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Understanding Mould & Damp – The tenants guide

Understanding Mould & Damp – The tenants guide

The key thing when renting a property is to treat it as if it’s your very own home. Neglecting your rental property will not only affect how homely the place feels but you also run the risk of not getting all of your deposit back, if repairs are needed.

One thing that tenants need to be aware of are mould and damp.As winter is just around the corner, it’s important to understand that mould and condensation can appear far more often.

So, if you’ve noticed condensation on your windows, damp on the walls or mould in the bathroom, take a look at our simple yet essential guide. Even if you aren’t experiencing any symptoms, we advise all tenants to take a look at the following information. After all, preventing the problem is often cheaper than repairing the damage.

Mould, damp and condensation don’t mean there is a problem with the property. Instead, there’s a problem with how you’re using the property.

What is condensation?

There’s moisture all around us – even if you can’t see it. However, when the temperature cools down, the air cannot hold all the moisture. As a result, this moisture appears as tiny water droplets, most obvious on windows. This is condensation. It’s also often found on tiles, mirrors, and ceilings.

Too much condensation can result in the growth of mould on furniture, window frames, walls, ceilings, and clothes. Damp conditions can also result in bacteria and dust mites growing.

If excessive damage has been made and expensive repairs are needed, you could find that money is taken from your deposit to pay for it.

How to treat condensation and mould

If you’ve noticed condensation, start by opening your curtains and wiping your windows and window frames every morning.

If you’ve noticed mould growth, it’s important to treat this first before treating the condensation. To remove and kill mould, wipe down the area and spray with diluted bleach. Be sure to follow all instructions on the bottle.

Important things to remember…

The main causes of condensation are:

  • Too much moisture in the air

  • Not enough ventilation

  • The temperature

Everyday activities add extra moisture to the air inside your home – even breathing!

  • While sleeping you could add up to ½ pint of water into the air

  • A bath or shower = 2 pints

  • Drying clothes indoors = 6 pints

  • Cooking and use of a kettle = 3 pints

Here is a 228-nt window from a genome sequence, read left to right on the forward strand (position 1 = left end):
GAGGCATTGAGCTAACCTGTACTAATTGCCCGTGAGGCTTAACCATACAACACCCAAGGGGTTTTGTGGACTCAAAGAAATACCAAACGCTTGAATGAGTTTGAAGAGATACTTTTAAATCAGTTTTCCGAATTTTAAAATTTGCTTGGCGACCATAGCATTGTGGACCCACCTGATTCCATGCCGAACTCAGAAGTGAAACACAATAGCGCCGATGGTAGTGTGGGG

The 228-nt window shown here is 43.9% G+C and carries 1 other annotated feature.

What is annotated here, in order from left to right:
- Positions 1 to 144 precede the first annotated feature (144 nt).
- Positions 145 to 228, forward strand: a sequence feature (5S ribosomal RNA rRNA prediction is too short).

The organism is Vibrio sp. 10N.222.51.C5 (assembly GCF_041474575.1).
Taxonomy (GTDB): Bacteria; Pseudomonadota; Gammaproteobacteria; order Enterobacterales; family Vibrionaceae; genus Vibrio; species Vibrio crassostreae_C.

• Washing dishes = 1 pint

These stats highlight how important it is to decrease potential condensation by creating less moisture.

Top tips for reducing moisture


  • Hang your washing outside to dry or use a tumble dryer

  • Cook with pans lids on

  • When running a bath, run the cold water first and then add hot water

  • Ventilate your home. Open a window upstairs and downstairs on opposite sides of the house to create a fresh flow of air

  • Open windows when cooking and washing

  • Use an extractor fan if possible

  • During the day, open curtains to allow air to the windows and frames

  • To prevent mould on clothes, don’t overfill your cupboards as this can restrict air flow

  • Keep gaps between large pieces of furniture and the walls

When the air is warm it holds more moisture than when it’s cooler, meaning it’s more likely to produce water droplets around your home. Heating one room high and leaving other rooms cold will only make condensation in the cooler rooms worse. It’s better to have a medium heat throughout the entire house.

Keeping the heating on low throughout the day is another way to combat condensation. It’s also more economical than having the heating on high for short blasts. If you don’t want to heat every room, keep the doors of unheated rooms open so the heat can flow through.

It’s important to be aware that mould, damp and condensation can have serious effects on your rental property and the construction. The best way to stop mould is to reduce how much condensation there is in your home by using the heating more and allowing air to flow through the property.

And remember, it’s your rental property, so it’s your responsibility.

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